So, how is this going to relate to blacksmithing? Well, If I hadn’t been a blacksmith and put some pieces into the PrairiePasttimes Gallery these people would likely never have found me and become my friends.
A couple from the gulf area drives to a rural central Kansas town a couple of times a year to visit friends, relax and hunt. They have purchased a number of the things I make for the gallery and commissioned several botanical sculpture pieces.
One of the annual events they host is the Crawfish Broil. This year, Betty and I were invited. On Sunday afternoon we drove a couple of hours west to a small town I had never heard of until I became acquainted with these friends. Actually, the site is a quarter mile east of the town cemetery on a rock road, north side.
The owners of the property are lovely smart, professional people, now retired, still vigorous and charming. Their homestead is a testimony to something like a frontier mentality of carving out a paradise from the prairie. They live in a beautiful limestone home (stone they set themselves), have manicured gardens and host a colony of martins.
The couple who provides the gulf food feast of crawfish and shrimp are my clients. They too are smart, charming professional people. They brought a monumental supply of the seafood with the equipment to broil and season and serve. Tables were lined up on the drive covered with newspaper and stocked with melted butter and shrimp sauce. Everyone brought their own brand of beer and their were many sides and deserts including home made ice cream and a special chocolate treat from New Orleans. I think it was called Doberge cake. http://en.wikipedia.org/wiki/Doberge_cake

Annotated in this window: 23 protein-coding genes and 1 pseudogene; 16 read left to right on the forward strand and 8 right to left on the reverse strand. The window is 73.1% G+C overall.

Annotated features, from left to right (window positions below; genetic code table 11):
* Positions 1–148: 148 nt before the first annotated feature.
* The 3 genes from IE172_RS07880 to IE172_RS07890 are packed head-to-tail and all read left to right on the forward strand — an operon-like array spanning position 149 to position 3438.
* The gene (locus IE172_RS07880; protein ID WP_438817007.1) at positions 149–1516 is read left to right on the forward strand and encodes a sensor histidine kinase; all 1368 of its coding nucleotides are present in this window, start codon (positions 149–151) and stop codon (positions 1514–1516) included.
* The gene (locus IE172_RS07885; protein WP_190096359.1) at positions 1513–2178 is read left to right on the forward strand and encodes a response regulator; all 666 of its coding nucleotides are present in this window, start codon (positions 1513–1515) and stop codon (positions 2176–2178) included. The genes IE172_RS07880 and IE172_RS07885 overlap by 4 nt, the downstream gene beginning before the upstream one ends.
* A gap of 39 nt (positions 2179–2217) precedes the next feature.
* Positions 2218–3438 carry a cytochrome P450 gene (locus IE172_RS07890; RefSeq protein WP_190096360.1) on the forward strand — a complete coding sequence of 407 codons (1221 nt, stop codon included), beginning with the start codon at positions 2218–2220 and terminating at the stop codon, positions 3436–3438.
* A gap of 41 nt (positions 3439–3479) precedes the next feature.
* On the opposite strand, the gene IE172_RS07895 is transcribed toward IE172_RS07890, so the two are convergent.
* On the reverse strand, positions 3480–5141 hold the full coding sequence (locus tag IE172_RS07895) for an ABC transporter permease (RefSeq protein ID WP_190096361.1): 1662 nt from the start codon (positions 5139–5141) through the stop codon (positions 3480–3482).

There were some thunderstorms in the morning bringing less rain than we hoped for but the afternoon was sunny, warm and breezy. Betty and I met almost every one of the 30 or so guests for the first time and found them to be a very convivial group.
The event was one of those social treasures. A friend once advised me, “If you ever have to pick between justice and grace, always choose grace.” I don’t know if we justly deserved an invitation but we gracefully accepted it and will remember it fondly.
I have been working on a botanical sculpture for these clients and intended to have it finished for them to take home this week. I could list the excuses for why I might fail this deadline by a few days but that would waste our time. All the elements are finished but there is the assembly and tweaking and finish details that remain. These things can’t be rushed. This is a piece of work I want be proud of it.
On the other hand, the client might find it is not what they want. That is OK with me. In fact, I believe the most important thing is that the client gets what they want. Delivering that satisfaction is what establishes a successful business. Even more important, delivering what clients want could make them friends. We’re especially lucky if those friends know where to procure great seafood.
|Palm trunk test piece.|